The people we call Palatines were displaced during the turmoil of the War of the Spanish Succession (1701-1714). More than 13,000 mostly, though exclusively, Protestant Germans from the Middle Rhine region of the Holy Roman Empire first fled to England.
Known then as “Poor Palatines,” opposition to their immigration resulted in nearly 3,000 of them (about a third the size of the population of the city of New York) being sent to the colonial Province of New York in 1710. Many were forced to work off their passages at at work camps on Livingston Manor. In 1712, more than a hundred other families, sought new lives in the Schoharie Valley, then a frontier between the English, French, and Native People. From there, some moved to the Helderberg Escarpment, in what is now Western Albany County.
In 1787 Stephen Van Rensselaer III had William Cockburn survey his land atop the escarpment. The purpose was to mark 160 square acre lots for lease. The Palatines were already well established on irregular improved lots. A sawmill located at the falls on Fox Creek at Beaverdam (now Berne) was built about 1750 by Jacob Weidman (it is now the site of Pine Grove [modular home] Park).
There was a second sawmill along Fox Creek, described by Cockburn as “a Middling good Lot, Well Watered by the Foxen Kill on which is a fine Sawmill, with a gang of Saws. The Werners & See’s [Zehs] are the Chief proprietors of it. Chiefly Pine & Oak Timber.”
The Warners and Zehs came from the Schoharie Valley, and were likely squatters, as were many early Berne and Knox settlers, on land granted by the Dutch to the van Rensselaer family in 1629.
“H. See” lived on the adjoining Lot 584 to the east. The north part of Lot 565 between Helderberg Trail and Fox Creek was farmed by“Christian See.” The south part of Lot 565, on the south side of Fox Creek, was the farm of “Johannis Werner” as was the east part of Lot 585 just west of what is now Warners Lake. The accompanying illustration does not show the three lots his brother Christopher Warner had on the north side of the Lake.
The 1787 survey map shows “H. Werner” on Lot 581 east part (upper left corner of illustration). Cockburn’s survey notes say,“This land in Lot 581 is very poor and lies chiefly on the north side of a very steep hill. It is well watered by the Foxenkill on the north side of which the land is middling good. Henry Warner has got a part of his improvement on it. Beech, maple some elm and fine timber.”
Lot 582, the survey says: “This is a good lot and is well watered by the Vosenkill [Foxenkill]. Henry Warner has got a framed house and barn and a fine improvement on this lot. Beech, maple, and hemlock timber” A 1790 van Rensselaer record says, “Henry Warner’s property leased. John H. Warner, his son, owns it.”
Some local historians say that a Zeh built the “1795 house” opposite the Hilltowns Senior and Community Center, although van Rensselaer lease records and 1787 survey map indicate the house may have been built before 1787 by Henry Warner.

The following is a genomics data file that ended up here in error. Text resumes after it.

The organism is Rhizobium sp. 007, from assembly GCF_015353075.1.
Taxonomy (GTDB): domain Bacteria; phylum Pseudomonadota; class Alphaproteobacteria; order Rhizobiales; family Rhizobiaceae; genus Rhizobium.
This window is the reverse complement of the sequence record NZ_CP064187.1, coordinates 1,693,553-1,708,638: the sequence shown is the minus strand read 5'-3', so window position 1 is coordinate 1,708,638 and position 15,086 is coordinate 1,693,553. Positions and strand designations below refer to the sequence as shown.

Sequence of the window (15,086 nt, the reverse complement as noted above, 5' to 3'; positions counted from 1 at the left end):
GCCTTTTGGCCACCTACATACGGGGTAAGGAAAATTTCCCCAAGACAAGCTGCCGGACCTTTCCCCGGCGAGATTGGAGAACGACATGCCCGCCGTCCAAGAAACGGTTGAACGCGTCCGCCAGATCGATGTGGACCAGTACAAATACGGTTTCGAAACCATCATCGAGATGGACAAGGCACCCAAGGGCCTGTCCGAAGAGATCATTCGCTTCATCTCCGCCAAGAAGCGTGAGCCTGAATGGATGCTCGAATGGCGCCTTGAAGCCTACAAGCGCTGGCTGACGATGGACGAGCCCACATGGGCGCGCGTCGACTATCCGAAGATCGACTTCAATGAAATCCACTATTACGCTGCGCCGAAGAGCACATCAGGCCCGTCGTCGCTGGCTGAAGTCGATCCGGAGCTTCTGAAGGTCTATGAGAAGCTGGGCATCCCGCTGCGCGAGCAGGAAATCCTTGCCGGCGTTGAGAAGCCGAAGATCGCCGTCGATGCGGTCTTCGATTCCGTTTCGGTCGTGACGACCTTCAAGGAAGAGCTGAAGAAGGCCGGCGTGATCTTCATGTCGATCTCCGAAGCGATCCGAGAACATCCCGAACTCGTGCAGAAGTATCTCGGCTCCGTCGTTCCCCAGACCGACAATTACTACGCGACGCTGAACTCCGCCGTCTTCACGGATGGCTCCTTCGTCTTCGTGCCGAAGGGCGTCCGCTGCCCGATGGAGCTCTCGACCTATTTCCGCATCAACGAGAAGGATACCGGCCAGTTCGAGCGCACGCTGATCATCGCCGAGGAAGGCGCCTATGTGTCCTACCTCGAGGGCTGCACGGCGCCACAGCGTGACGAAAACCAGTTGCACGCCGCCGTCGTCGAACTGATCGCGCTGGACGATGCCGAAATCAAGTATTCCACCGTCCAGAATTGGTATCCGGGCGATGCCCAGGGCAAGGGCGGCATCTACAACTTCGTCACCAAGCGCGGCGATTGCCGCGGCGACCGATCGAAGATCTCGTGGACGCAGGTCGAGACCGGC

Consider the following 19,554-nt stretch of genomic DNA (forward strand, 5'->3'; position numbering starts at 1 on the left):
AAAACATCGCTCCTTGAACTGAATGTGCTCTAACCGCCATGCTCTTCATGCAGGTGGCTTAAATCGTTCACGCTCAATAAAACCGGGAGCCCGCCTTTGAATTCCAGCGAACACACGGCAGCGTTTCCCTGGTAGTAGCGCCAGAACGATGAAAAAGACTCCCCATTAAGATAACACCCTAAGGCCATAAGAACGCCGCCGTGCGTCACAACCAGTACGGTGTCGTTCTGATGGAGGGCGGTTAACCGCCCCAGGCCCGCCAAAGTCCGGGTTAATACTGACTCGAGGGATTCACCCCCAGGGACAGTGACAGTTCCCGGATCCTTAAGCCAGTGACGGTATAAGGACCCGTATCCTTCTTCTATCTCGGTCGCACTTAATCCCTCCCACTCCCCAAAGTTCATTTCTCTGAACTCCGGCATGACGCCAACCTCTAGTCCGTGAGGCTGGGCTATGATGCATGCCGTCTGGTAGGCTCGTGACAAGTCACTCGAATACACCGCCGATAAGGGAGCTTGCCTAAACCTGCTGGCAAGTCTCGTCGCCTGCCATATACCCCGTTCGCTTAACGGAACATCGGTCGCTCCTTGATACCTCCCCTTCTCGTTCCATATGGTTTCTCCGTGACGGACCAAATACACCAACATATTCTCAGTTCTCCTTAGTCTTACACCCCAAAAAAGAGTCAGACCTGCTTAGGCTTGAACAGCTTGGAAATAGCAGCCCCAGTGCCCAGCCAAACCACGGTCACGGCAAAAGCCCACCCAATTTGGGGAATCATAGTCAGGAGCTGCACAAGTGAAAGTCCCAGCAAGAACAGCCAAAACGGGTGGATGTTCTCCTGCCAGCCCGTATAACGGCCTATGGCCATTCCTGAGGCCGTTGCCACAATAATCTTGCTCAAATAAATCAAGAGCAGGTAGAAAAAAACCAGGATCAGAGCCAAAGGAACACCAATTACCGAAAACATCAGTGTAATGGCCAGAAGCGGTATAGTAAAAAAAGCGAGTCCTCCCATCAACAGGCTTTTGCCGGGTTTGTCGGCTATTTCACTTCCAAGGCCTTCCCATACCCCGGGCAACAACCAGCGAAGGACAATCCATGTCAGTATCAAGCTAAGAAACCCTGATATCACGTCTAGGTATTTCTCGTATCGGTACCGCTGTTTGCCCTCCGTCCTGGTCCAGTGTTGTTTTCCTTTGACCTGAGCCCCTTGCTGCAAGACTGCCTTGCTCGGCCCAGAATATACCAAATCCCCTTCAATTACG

1787 all five of Mathias Warner’s sons lived in the area when the Beaver Dam reformed church confirmed his younger son, Philip, who was single and undoubtedly living at home. His father, Mathias Warner, moved his family to Beaver Dam by 1765 and helped build the Warner and Zeh sawmill.
The 1866 Beers map shows an“F. & S. Mil” (Feed and Sawmill) in the same location. In the early 20th-Century the mills were still being used. The millpond dam, flume, and buildings’ foundations are still visible.
The Zeh and Warner family burying grounds were located on the eastern part of the sawmill lot. The earliest known burial was in 1777. A trail was located along Fox Creek between the burying ground and the creek. Cockburn’s 1787 map shows the wagon road that is now Helderberg Trail further north.
Dominie Nicholas Sommer, the pastor of the Lutheran Church in Schoharie, wrote that he ministered in Beaver Dam: “February 1765. I preached for the first time on Johannes Zeh’s house… April 1766 I administered the Lord’s Supper in Beaverdam.” The Zehs and Warners played a role in the 1790 incorporation of the Lutheran Church in Beaver Dam. In July 1797, the church leased lot 564, containing the sawmill and Zeh and Warner family burying grounds. A church was constructed near the cemetery, now known as the Pine Grove Lutheran Cemetery, using planks sawed at the mill.
The 1787 Cockburn survey map shows no homes near the hamlet of East Berne. In 1791 Johannes Werner Sr. leased the 126 acre Lot 546, where the hamlet of East Berne is.
In his 1954 compilation of records, “Descendents of Christopher Warner,” Willis Warner says it was on two acres of this lot that Johannes, in partnership with his brother Christopher built a grist mill. The hamlet that formed around the mill was later known as Warner’s Mill. The name became East Berne in 1825 when the Post Office began.
In 1822 Johannes Warner’s lease on Lot 546 was inherited by his son Johannes Jr. who in 1838 sold it to Lehman Lobdell. An 1854 map shows a gristmill in East Berne owned by Lobdell fed by the outlet for Warners Lake and a sawmill on Fox Creek behind the current East Berne Fire House.
A 1932 NYS Historical Marker, halfway between the two mills in East Berne, is said to identify the location of the 1765 Warners’ mill. However, as Van Rensselaer’s lease records make clear, it was about 1791 the Warners established their sawmill in East Berne. The 1866 Beers map of Berne shows an F & S Mill (Feed and Sawmill) along Fox Creek at the site of Zeh and Warners mill.
Illustrations, from above: part of Cockburn’s 1787 survey map; a tracing from a part of the southwest part of the Manor of Rensselaerwyck; and Beer’s 1866 Albany County map showing Berne.